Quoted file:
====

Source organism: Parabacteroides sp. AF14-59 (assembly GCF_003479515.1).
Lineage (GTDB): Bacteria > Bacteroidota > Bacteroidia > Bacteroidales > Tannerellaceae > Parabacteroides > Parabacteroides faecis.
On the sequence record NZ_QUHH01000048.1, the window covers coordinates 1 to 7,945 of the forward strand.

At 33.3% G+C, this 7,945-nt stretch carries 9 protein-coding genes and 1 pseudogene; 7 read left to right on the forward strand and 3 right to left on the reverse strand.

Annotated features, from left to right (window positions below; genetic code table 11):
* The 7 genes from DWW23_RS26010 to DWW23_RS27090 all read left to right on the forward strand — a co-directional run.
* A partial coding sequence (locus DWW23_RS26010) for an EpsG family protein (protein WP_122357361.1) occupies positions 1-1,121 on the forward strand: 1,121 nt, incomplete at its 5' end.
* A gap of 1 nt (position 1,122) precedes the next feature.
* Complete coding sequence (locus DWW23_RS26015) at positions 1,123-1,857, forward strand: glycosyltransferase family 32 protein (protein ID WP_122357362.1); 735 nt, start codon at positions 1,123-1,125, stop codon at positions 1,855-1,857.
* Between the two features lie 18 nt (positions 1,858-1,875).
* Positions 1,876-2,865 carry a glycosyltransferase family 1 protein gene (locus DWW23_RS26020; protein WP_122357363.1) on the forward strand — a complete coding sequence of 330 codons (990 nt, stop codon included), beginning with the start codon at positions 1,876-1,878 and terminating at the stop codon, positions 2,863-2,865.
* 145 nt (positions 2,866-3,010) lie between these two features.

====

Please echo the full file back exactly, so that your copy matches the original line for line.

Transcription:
Source organism: Parabacteroides sp. AF14-59 (assembly GCF_003479515.1).
Lineage (GTDB): Bacteria > Bacteroidota > Bacteroidia > Bacteroidales > Tannerellaceae > Parabacteroides > Parabacteroides faecis.
On the sequence record NZ_QUHH01000048.1, the window covers coordinates 1 to 7,945 of the forward strand.

At 33.3% G+C, this 7,945-nt stretch carries 9 protein-coding genes and 1 pseudogene; 7 read left to right on the forward strand and 3 right to left on the reverse strand.

Annotated features, from left to right (window positions below; genetic code table 11):
* The 7 genes from DWW23_RS26010 to DWW23_RS27090 all read left to right on the forward strand — a co-directional run.
* A partial coding sequence (locus DWW23_RS26010) for an EpsG family protein (protein WP_122357361.1) occupies positions 1-1,121 on the forward strand: 1,121 nt, incomplete at its 5' end.
* A gap of 1 nt (position 1,122) precedes the next feature.
* Complete coding sequence (locus DWW23_RS26015) at positions 1,123-1,857, forward strand: glycosyltransferase family 32 protein (protein ID WP_122357362.1); 735 nt, start codon at positions 1,123-1,125, stop codon at positions 1,855-1,857.
* Between the two features lie 18 nt (positions 1,858-1,875).
* Positions 1,876-2,865 carry a glycosyltransferase family 1 protein gene (locus DWW23_RS26020; protein WP_122357363.1) on the forward strand — a complete coding sequence of 330 codons (990 nt, stop codon included), beginning with the start codon at positions 1,876-1,878 and terminating at the stop codon, positions 2,863-2,865.
* 145 nt (positions 2,866-3,010) lie between these two features.